Patient Parenting

Building Blocks Therapy Centre’s

Patient Parenting Tips


By Jevetta Doyley




The ability to wait, or to continue doing something despite difficulties, or to suffer without complaining or becoming annoyed:  You have to have such a lot of patience when you’re dealing with kids.  In the end I lost my patience and shouted at her.  He’s a good teacher, but he doesn’t have much patience with the slower pupils.  Making small-scale models takes/requires a great deal of patience.  Their youngest son was beginning to try my patience (= annoy me).  Patience – they’ll be here soon!

Opposite:  Impatience





Easily annoyed by someone’s mistakes or because you have to wait: He’s a good teacher, but inclined to be a bit impatient with slow learners.  You’d be hopeless taking care of children – you’re far too impatient!

Wanting something to happen as soon as possible: He’s got a lot of exciting ideas and he’s impatient to get started.  People are increasingly impatient for change in this country.

Opposite: Patience

Source: Cambridge Dictionary

There are many things that can make our patience wear thin, or lead us to become impatient.  When you are parents and caregivers, this may seem to double, as you battle for and sometimes even against the kids as they learn to become more independent and push to gain their own way in the big wide world.  We’ve got some tips that may help you at home or school.


Be Mindful

Patience is deep-rooted in our own expectations and beliefs about the things that go on in our lives.  Think about it, we expect certain things to happen at a certain time or date.  We have deadline, that we are expected to meet or expect others to meet.  Our staunch beliefs in these often arbitrary things can lead us to become impatient when are expectations are not fulfilled.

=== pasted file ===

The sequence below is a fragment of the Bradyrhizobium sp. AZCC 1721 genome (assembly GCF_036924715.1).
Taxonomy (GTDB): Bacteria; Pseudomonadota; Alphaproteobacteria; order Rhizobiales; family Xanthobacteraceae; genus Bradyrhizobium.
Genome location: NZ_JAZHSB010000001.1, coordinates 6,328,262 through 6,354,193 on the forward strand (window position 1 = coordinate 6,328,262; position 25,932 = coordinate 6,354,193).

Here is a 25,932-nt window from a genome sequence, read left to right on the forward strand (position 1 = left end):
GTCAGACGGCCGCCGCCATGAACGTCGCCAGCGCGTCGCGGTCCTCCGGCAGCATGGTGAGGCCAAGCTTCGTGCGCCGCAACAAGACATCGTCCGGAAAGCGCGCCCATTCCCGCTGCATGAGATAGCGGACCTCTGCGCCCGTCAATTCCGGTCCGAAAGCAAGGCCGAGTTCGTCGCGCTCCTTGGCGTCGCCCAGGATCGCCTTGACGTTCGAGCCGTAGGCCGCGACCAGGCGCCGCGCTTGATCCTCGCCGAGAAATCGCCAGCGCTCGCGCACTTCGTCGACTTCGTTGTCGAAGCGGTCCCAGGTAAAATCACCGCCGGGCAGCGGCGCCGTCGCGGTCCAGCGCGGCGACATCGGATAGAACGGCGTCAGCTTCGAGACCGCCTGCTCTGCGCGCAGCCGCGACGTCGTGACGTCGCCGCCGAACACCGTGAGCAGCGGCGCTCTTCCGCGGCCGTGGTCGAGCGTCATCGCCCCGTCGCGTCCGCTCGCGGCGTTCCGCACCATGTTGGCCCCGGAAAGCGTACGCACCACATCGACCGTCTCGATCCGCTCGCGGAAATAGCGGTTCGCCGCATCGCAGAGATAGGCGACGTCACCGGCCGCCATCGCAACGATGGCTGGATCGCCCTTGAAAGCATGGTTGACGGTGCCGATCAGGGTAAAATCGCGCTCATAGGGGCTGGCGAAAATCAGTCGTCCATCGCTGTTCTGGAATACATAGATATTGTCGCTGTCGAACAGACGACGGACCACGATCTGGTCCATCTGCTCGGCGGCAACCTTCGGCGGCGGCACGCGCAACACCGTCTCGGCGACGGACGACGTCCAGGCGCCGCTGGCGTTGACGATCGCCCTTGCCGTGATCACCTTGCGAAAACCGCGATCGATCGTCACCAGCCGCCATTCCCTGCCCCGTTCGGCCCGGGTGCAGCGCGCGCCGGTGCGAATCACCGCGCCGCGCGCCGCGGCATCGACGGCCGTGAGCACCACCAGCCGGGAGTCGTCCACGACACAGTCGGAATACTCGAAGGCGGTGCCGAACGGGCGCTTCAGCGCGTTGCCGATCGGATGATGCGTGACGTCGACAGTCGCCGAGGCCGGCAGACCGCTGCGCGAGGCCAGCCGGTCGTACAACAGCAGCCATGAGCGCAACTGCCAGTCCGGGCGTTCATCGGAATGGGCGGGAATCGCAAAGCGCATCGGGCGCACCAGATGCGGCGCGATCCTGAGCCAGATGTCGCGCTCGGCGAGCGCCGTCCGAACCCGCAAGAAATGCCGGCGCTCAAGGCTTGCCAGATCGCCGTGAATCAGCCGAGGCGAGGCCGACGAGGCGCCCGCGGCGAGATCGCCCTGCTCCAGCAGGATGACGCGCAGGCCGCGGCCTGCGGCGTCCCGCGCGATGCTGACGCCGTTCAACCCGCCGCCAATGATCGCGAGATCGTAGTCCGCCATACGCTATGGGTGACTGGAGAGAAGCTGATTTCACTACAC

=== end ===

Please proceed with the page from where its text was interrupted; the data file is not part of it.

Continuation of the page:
Identify what affects your ability to remain patient, address how you feel and why you feel that way.  What do you say when you lose your patience and how do others react to it?  Simply taking a step back and addressing it objectively may give you new insight into why you feel the way you do, how others may feel about your actions and reaction to what they have done.  


Often in heightened situations we find it difficult to see things from the perspective of others.   When the feelings of losing patience with a child develop, try to think rationally about it.  What is causing the child to act this way?  Is my own behaviour affecting the child?  How am I reacting, is this affecting the child’s behaviour?


Be Reflective

There are a number of ways you can do this.  Often when we lose patience or feel like we have handled situations poorly, we can be quite hard on ourselves and forget that we are allowed to make mistakes.   It’s important that we reflect upon what was discussed above and work on it, finding better ways of handling challenging situations that cause us to lose patience and develop new ways to communicate our wants and needs with others.  


How Can We Look After Ourselves?

Simply doing what we enjoy makes us feel happy.  Take time out for you, and you alone.  Plan the “me-time” so that it is something that you can look forward to.  After the child has calmed down try to engage in an activity together that you both can enjoy.  This can remedy any feelings of upset between you and the child.